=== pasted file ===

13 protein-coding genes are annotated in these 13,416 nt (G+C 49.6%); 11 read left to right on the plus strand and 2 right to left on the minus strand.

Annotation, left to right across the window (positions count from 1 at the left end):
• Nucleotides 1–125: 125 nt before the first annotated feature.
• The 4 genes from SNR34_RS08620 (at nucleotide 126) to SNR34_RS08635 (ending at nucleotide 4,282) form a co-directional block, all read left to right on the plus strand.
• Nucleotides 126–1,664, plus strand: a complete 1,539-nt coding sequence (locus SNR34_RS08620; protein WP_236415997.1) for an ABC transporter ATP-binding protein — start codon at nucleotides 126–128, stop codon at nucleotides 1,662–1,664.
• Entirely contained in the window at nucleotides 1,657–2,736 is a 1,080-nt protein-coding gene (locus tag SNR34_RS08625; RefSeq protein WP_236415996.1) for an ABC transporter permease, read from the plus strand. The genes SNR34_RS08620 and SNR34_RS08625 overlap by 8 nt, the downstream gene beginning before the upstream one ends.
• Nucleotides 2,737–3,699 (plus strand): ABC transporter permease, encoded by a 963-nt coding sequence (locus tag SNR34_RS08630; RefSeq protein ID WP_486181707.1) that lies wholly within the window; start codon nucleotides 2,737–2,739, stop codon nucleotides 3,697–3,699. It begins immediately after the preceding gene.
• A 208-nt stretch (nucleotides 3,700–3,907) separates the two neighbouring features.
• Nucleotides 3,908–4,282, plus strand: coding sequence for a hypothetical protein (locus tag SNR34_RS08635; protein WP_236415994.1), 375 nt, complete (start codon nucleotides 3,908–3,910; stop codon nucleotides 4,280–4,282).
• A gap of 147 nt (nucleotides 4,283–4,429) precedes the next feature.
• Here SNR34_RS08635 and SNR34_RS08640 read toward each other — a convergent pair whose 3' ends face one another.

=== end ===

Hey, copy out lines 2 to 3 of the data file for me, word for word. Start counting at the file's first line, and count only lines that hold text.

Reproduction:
Annotation, left to right across the window (positions count from 1 at the left end):
• Nucleotides 1–125: 125 nt before the first annotated feature.